homeless camp

Thousands of New Yorkers living in dangerous ‘cluster units’ as homeless population tops 59,000, a record high

The homeless population has risen to an all-time high, forcing the de Blasio administration to house desperate families in decrepit tenements red-flagged by the city’s own inspectors as hazardous.

Since he arrived at City Hall pledging to turn things around, Mayor de Blasio has struggled to confront a long-intractable problem that has only gotten worse.

By mid-December, the homeless census reached a record 59,068 — nearly the population of Utica, city records show. The Coalition for the Homeless says it peaked even higher at 60,352.

The homeless count, according to the city and the coalition, includes 25,000 children. And it represents a 10% jump from the 53,615 in shelters on de Blasio’s Inauguration Day.

To reduce these distressing numbers, the city has tried to move families into scarce permanent housing, but has been forced to continue using much-criticized apartments known as “cluster sites.”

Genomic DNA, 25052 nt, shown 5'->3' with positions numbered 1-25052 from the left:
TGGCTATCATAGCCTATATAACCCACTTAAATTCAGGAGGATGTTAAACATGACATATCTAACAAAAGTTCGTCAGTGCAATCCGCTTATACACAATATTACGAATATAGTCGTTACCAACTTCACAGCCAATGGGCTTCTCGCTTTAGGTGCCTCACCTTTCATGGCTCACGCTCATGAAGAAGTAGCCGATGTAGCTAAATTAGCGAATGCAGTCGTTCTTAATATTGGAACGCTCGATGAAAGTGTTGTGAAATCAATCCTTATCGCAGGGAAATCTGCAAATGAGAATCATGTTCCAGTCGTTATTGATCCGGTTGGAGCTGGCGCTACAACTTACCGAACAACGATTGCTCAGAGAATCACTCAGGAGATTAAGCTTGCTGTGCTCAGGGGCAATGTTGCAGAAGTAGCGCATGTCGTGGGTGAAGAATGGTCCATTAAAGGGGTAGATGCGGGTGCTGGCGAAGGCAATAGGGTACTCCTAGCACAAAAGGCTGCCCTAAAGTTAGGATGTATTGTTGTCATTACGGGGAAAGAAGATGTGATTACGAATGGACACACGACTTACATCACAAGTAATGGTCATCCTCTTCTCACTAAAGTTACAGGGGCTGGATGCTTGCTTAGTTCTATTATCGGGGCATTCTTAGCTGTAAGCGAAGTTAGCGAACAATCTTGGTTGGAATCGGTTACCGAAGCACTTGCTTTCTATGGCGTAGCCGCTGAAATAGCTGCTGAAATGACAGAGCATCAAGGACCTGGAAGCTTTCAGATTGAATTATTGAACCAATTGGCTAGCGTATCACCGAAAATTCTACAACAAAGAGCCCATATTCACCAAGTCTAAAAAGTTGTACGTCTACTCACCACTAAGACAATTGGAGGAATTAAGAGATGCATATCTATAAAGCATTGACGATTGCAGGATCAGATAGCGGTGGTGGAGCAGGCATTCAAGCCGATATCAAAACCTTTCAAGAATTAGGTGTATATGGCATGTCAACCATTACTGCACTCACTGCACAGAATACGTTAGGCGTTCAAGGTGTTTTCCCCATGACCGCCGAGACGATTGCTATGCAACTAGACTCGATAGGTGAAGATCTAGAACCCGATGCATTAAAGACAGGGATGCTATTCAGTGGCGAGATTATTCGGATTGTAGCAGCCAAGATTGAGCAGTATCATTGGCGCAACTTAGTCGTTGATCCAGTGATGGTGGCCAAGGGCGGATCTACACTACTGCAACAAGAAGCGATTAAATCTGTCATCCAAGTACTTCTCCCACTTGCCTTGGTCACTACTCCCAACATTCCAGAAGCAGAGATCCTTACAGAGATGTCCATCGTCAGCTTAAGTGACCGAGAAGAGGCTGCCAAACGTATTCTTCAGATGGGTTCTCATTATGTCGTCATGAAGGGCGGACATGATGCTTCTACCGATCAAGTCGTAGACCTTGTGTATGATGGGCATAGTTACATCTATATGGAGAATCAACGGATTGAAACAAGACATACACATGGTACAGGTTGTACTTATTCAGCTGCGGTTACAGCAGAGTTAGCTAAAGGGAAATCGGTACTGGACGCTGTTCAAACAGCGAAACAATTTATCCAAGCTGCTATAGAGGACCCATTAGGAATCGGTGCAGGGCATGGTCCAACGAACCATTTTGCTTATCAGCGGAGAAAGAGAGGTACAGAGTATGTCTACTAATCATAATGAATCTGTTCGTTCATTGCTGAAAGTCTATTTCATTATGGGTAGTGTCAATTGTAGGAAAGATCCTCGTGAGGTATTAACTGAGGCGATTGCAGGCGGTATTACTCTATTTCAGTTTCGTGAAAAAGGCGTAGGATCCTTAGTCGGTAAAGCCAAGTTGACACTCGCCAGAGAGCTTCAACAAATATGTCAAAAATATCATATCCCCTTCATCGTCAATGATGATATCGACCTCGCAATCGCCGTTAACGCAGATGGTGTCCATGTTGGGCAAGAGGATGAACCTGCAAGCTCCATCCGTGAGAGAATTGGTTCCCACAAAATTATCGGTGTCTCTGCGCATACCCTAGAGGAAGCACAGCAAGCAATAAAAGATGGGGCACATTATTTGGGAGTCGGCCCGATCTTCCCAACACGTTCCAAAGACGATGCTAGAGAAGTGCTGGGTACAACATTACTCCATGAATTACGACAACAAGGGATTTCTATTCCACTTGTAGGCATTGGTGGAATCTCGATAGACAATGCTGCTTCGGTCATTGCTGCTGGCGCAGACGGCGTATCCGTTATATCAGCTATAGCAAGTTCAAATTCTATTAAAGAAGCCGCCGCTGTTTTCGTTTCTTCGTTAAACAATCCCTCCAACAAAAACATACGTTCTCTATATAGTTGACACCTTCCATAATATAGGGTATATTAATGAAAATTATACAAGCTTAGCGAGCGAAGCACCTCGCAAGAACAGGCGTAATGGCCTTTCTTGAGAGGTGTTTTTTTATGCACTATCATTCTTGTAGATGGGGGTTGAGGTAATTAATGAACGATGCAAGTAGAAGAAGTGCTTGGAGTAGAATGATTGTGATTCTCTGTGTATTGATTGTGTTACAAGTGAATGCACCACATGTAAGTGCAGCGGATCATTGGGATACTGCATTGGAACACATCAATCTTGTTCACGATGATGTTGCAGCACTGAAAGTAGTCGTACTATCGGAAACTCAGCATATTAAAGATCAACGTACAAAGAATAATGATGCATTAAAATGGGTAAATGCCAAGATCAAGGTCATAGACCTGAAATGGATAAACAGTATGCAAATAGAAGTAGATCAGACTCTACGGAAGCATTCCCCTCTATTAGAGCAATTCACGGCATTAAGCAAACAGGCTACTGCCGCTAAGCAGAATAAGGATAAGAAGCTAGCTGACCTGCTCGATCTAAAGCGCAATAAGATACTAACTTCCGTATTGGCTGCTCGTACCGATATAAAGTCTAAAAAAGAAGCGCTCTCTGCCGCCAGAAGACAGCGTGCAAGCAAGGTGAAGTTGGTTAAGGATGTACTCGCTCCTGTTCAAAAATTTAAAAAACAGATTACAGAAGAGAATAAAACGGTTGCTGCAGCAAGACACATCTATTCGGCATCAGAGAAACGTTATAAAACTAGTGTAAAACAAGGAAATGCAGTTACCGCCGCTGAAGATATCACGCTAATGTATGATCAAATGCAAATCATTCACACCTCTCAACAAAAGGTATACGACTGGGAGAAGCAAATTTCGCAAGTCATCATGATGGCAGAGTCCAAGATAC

As a candidate, de Blasio vowed to end the use of clusters, which were often cited for outrageous code violations such as collapsed ceilings, lead paint, vermin and busted boilers.

Despite the mayor’s wishes, the city actually increased the number of cluster units in 2014 by nearly 8% — from 2,918 to 3,143. The 225-unit jump was far less than the 1,150 cluster units Bloomberg added in his last two years, but critics were hoping for a total turnaround.

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